When one thinks deeply about neoliberalism, one conjures up the face of greed, rapacity and monetary narcissism. Not at all a pretty face. But here in Canada, Thomas Walkom writes, neoliberalism is concealed by a human, some would say pretty, face, that of Justin Trudeau.
The essence of neo-liberalism is globalization. Neo-liberals strive for a world in which capital, goods and even labour move effortlessly from country to country. The aim is to let the free market do its magic and maximize wealth.Once the centrepiece of the Conservative Party, the legacy of the reviled Stephen Harper is now being carried by our 'new' prime minister. Youth and attractiveness seem to go a long way on a number of fronts, including the temporary foreign worker program that grew to outrageous proportions under the previous regime:
... the Trudeau Liberals are smooth. Last week, they eliminated a rule that prevented temporary foreign workers from staying in Canada for more than four years.And Trudeau seems to understand something that Harper refused to: the need for 'social licence':
To make the move politically palatable, the Liberal government said it would also require employers to advertise among disadvantaged groups such as indigenous people and the disabled before turning to foreigners.
But the bottom line is that the new rule allows employers to use cheap foreign labour indefinitely.
In Canada, that means wooing indigenous peoples and well-organized environmental groups.... And to win social licence for oil and gas pipelines, he worked on two fronts.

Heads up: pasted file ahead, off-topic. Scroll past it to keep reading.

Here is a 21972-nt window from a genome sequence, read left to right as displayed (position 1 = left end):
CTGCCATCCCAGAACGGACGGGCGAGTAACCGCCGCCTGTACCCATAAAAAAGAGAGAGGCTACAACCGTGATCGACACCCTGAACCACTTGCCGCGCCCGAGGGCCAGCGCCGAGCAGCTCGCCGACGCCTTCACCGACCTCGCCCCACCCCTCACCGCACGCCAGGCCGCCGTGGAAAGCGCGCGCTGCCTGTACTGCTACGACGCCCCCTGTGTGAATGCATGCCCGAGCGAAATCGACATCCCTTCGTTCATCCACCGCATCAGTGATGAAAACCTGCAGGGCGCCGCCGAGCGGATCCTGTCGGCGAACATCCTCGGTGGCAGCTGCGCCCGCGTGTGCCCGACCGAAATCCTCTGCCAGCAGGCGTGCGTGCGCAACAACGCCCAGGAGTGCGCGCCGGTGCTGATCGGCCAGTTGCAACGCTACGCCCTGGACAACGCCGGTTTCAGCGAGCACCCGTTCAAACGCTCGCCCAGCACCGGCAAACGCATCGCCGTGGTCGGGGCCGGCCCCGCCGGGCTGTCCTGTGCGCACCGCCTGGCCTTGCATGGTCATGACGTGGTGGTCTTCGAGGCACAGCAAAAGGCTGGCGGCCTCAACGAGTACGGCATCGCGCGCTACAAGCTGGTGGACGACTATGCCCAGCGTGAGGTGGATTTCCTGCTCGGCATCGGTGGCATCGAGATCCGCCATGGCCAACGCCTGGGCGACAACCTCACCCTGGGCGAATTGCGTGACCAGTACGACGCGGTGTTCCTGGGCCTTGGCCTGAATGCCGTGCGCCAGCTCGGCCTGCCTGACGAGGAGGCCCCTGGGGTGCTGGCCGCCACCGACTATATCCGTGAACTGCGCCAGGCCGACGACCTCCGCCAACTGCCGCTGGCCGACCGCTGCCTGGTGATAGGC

One was climate change. The government established its bona fides here by negotiating a path-breaking agreement with eight out of 10 provinces (plus three territories) to impose a price on carbon.
On its own, the carbon-price agreement is not enough to let Canada meet its climate targets. But in the end, it may be enough to convince enough Canadians that the pipelines from Alberta to the Pacific coast Trudeau wants should go ahead.
Simultaneously, the government has been successfully wooing indigenous leaders — with promises of more money, a more respectful relationship and an inquiry into missing and murdered aboriginal women.And while people are oohing and aahing over this new style, globalization plans continue apace:
The free trade and investment deal between Canada and the European Union is closer to fruition. A similar deal with China is on the agenda, as is some kind of free-trade relationship with Japan.Although Walkom doesn't mention it, my guess is that Trudeau's plans for an infrastructure bank is of the same neoliberal ilk. One may legitimately ask why, when the cost of borrowing is at record lows the Liberals will kick in $35-billion and hope to attract private sector dollars at a ratio of $4 to $5 in private funding for every $1 of federal money. Obviously, if we partner with private sector interests, their rates of return will have to be much more than, for example, a Canada Savings Bond would yield. Will that mean tolls/user fees for roads, bridges, etc.? Whose interests are thus served?
But a pretty face and a pleasing manner can conceal only so much. Perhaps the government's masked slipped a bit recently, and a truer visage emerged, as Walkom notes:
As for the hallmark of neo-liberal economies — the precarious workplace of low wages and multiple jobs — the advice from Finance Minister Bill Morneau is hardly encouraging.
In effect he has said: Get used to it.